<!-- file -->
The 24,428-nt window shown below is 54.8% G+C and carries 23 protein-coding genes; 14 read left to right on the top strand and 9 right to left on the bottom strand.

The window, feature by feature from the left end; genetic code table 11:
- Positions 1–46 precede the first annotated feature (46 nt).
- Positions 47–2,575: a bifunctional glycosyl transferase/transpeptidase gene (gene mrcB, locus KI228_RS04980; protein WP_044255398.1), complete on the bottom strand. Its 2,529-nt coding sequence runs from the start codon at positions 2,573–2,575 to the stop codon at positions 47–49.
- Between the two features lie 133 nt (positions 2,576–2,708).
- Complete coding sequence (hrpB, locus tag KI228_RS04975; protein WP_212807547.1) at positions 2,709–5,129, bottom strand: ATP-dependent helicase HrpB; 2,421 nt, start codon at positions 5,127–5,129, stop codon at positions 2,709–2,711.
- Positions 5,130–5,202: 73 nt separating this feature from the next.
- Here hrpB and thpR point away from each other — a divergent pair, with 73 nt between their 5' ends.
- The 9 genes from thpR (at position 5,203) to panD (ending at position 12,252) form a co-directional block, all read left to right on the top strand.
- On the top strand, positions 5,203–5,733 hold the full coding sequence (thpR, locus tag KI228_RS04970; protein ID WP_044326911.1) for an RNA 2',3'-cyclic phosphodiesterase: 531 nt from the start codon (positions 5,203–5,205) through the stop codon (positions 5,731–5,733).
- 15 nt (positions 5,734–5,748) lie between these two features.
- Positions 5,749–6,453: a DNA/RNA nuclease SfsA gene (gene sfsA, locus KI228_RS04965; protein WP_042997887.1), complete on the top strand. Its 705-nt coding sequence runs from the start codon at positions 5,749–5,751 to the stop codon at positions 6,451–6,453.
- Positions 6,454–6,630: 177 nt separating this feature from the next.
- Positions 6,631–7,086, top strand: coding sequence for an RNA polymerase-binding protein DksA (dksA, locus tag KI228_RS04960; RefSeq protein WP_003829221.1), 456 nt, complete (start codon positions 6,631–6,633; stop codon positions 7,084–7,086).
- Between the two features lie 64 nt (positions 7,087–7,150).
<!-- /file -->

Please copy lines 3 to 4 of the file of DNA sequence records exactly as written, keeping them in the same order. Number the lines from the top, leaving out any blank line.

- Positions 1–46 precede the first annotated feature (46 nt).
- Positions 47–2,575: a bifunctional glycosyl transferase/transpeptidase gene (gene mrcB, locus KI228_RS04980; protein WP_044255398.1), complete on the bottom strand. Its 2,529-nt coding sequence runs from the start codon at positions 2,573–2,575 to the stop codon at positions 47–49.